As the geopolitical, economic and cultural situation in the Deccan changed over the centuries, this change came to be reflected in the art of the Aurangabad Caves. Cave No 4, which is a ‘caitya hall’, or a Buddhist prayer hall with a stupa at the end, is from the first period of occupation of the site and evidence shows that it continued to be the sacred heart of the site until the end.
The stupa itself, due to its unique bulging shape and style, is dated to at least the end of the 1st CE. However, there was a hiatus in excavations at the site in the second part of the 1st CE, when collective patronage of Buddhism came to an end. A new elite class linked to central powers such as the Gupta (320 to 510 CE) and Vakataka (250 – 500 CE) kingdoms emerged as patrons. This shift in patronage is linked by Brancaccio to the rise of the Mahayana phase of Buddhism in India.
Excavations at Aurangabad restarted around the 5th CE, and Cave No 3 emerged during this period. It is the earliest cave to show signs of being part of the Mahayana movement and bears some resemblance to Caves No 1 and 2 at Ajanta. This was also meant to be a vihara, or a monastery, but the doors to the cells on each side show no signs of wear, indicating that they were never used.
Inside the sanctum is a magnificent Buddha in Bhadrasana posture, flanked by giant Bodhisattvas holding fly whisks. On either side of the sanctum are several life-size, kneeling devotees of the Buddha, including one which appears to have the head of an animal. Faint traces of paint are found on the sculptures that decorate the interiors.
Also from the same period is Cave No 7, the most elaborate and complex cave in the entire complex. The sculptures here bear testimony to the tremendous change that Buddhism had undergone at this time. The entrance to the shrine is flanked by beautiful carvings of female deities. Inside is a Buddha in Bhadrasana surrounded by smaller Buddha images.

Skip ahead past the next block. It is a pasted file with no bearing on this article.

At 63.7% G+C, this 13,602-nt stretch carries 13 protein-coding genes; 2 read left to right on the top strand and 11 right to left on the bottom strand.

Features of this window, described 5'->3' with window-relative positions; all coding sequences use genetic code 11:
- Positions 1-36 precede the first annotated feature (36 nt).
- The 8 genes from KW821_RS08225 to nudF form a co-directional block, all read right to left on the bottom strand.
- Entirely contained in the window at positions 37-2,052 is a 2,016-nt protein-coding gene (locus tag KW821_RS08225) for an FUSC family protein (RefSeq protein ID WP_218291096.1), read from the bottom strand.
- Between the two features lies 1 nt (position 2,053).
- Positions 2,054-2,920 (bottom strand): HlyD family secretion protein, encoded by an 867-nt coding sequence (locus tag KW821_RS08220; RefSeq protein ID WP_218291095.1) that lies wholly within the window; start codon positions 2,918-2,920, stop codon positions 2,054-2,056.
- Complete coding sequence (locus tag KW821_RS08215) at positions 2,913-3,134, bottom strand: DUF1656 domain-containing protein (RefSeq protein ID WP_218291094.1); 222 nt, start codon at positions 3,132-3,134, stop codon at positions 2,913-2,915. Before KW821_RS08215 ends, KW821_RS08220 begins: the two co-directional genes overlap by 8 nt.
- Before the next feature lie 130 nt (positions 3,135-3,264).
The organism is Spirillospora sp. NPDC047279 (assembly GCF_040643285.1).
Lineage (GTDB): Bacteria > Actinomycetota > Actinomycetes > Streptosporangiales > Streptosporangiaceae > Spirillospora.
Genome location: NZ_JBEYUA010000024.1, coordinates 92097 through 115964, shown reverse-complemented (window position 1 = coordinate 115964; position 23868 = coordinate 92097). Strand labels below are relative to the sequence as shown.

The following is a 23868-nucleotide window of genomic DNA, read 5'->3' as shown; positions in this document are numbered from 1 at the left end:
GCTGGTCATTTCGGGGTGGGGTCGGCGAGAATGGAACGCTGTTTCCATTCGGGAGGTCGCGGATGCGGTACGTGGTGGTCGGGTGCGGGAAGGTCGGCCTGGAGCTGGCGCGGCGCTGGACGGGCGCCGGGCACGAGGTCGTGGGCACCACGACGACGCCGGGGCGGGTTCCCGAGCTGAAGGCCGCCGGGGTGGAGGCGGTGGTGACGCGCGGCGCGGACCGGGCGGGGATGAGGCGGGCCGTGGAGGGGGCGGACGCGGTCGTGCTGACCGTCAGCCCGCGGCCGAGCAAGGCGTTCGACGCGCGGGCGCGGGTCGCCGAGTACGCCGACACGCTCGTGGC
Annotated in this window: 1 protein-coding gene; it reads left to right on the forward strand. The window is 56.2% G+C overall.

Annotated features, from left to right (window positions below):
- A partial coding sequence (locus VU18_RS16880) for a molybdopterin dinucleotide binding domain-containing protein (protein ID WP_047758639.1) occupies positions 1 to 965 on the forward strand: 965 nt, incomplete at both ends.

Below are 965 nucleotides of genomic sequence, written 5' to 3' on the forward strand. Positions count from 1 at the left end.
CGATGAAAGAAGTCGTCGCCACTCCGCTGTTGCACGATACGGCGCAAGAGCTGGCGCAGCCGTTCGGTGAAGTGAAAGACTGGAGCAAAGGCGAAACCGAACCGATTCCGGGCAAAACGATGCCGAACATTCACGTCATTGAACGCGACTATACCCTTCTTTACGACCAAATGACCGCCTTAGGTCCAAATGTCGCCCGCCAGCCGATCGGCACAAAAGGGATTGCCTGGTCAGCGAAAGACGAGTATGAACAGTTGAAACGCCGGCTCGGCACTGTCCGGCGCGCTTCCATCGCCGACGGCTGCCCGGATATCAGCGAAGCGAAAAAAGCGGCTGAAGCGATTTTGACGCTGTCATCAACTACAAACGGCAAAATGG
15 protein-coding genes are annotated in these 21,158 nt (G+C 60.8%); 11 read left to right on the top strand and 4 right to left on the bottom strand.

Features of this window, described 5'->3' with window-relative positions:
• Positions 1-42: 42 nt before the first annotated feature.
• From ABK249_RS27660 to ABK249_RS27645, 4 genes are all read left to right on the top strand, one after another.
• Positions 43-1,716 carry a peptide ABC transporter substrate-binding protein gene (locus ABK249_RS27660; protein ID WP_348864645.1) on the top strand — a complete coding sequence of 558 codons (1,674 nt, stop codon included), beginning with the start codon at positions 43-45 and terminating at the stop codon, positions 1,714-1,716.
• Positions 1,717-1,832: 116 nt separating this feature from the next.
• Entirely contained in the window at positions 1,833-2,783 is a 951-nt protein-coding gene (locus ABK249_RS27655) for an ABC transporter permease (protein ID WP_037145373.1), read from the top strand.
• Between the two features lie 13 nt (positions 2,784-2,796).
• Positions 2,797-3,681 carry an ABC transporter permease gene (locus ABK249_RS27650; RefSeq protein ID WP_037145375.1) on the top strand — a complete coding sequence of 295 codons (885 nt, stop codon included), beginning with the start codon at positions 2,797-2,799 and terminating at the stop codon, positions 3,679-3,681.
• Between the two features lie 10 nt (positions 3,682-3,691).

To the right of the image are female figures, the central one being that of Tara. Small fragments of paint surviving on the panel indicate that this was once painted. Brancaccio speculates that the imagery of Cave No 7 might indicate the slow emergence of the Vajrayana school of Buddhism.
What makes the Aurangabad Caves even more interesting is the evidence of the presence of religions other than Buddhism at the site. Cave No 5, for instance, had been completely whitewashed by Jain monks who occupied the site for some time. Much of the whitewash still remains. They were also responsible for carving a conch shell in front of the Buddha’s throne.
Even more interesting is the unnumbered ‘Brahmanical Cave’. This unfinished and rectangular cave contains some easily recognisable Hindu images. There is Durga as Mahishasuramardini, together with Chamunda and Ganesha on the back wall. Saptamatrika images can also be seen here. Brancaccio writes that this cave represents the final phase of development at Aurangabad. “Feudalism and an economy increasingly based on land ownership came to be the ruling model, Hinduism and its art triumphed and esoteric Buddhism began to emerge as a component of this new order.” She also notes the dominance of female imagery during this period. This is a phase in the development of Buddhism that isn’t well documented in Buddhist texts, and Brancaccio speculates that what we see here may be the emergence of pre-tantric Buddhism.
The Maharashtra government has never promoted the Aurangabad Caves as an important tourist site and, sadly, these ancient treasures remain low-profile.